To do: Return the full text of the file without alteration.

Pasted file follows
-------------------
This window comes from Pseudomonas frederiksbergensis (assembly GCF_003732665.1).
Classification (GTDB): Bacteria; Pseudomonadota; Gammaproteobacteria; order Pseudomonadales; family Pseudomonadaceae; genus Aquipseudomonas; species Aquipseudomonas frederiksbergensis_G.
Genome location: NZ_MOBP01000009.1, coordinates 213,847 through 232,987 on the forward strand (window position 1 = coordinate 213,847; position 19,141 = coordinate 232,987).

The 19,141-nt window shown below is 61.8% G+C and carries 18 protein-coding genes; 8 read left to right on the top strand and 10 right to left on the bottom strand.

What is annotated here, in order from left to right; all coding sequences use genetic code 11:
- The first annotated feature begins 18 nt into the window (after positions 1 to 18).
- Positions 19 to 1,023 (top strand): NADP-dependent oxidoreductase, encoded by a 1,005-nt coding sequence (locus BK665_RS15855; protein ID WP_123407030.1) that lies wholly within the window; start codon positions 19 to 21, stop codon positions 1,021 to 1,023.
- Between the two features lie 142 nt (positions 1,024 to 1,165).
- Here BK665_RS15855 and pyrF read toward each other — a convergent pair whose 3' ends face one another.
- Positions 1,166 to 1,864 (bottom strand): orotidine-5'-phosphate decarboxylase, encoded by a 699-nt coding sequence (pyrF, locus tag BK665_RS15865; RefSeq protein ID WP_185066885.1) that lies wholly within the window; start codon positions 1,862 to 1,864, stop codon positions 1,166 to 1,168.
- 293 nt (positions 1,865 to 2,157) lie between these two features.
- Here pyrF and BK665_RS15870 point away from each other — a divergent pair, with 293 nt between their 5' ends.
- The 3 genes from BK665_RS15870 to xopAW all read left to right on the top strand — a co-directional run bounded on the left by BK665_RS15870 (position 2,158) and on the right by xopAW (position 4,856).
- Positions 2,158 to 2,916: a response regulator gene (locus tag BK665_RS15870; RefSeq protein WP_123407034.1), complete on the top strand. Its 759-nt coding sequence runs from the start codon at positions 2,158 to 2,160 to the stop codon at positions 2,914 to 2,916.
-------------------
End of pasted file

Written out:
This window comes from Pseudomonas frederiksbergensis (assembly GCF_003732665.1).
Classification (GTDB): Bacteria; Pseudomonadota; Gammaproteobacteria; order Pseudomonadales; family Pseudomonadaceae; genus Aquipseudomonas; species Aquipseudomonas frederiksbergensis_G.
Genome location: NZ_MOBP01000009.1, coordinates 213,847 through 232,987 on the forward strand (window position 1 = coordinate 213,847; position 19,141 = coordinate 232,987).

The 19,141-nt window shown below is 61.8% G+C and carries 18 protein-coding genes; 8 read left to right on the top strand and 10 right to left on the bottom strand.

What is annotated here, in order from left to right; all coding sequences use genetic code 11:
- The first annotated feature begins 18 nt into the window (after positions 1 to 18).
- Positions 19 to 1,023 (top strand): NADP-dependent oxidoreductase, encoded by a 1,005-nt coding sequence (locus BK665_RS15855; protein ID WP_123407030.1) that lies wholly within the window; start codon positions 19 to 21, stop codon positions 1,021 to 1,023.
- Between the two features lie 142 nt (positions 1,024 to 1,165).
- Here BK665_RS15855 and pyrF read toward each other — a convergent pair whose 3' ends face one another.
- Positions 1,166 to 1,864 (bottom strand): orotidine-5'-phosphate decarboxylase, encoded by a 699-nt coding sequence (pyrF, locus tag BK665_RS15865; RefSeq protein ID WP_185066885.1) that lies wholly within the window; start codon positions 1,862 to 1,864, stop codon positions 1,166 to 1,168.
- 293 nt (positions 1,865 to 2,157) lie between these two features.
- Here pyrF and BK665_RS15870 point away from each other — a divergent pair, with 293 nt between their 5' ends.
- The 3 genes from BK665_RS15870 to xopAW all read left to right on the top strand — a co-directional run bounded on the left by BK665_RS15870 (position 2,158) and on the right by xopAW (position 4,856).
- Positions 2,158 to 2,916: a response regulator gene (locus tag BK665_RS15870; RefSeq protein WP_123407034.1), complete on the top strand. Its 759-nt coding sequence runs from the start codon at positions 2,158 to 2,160 to the stop codon at positions 2,914 to 2,916.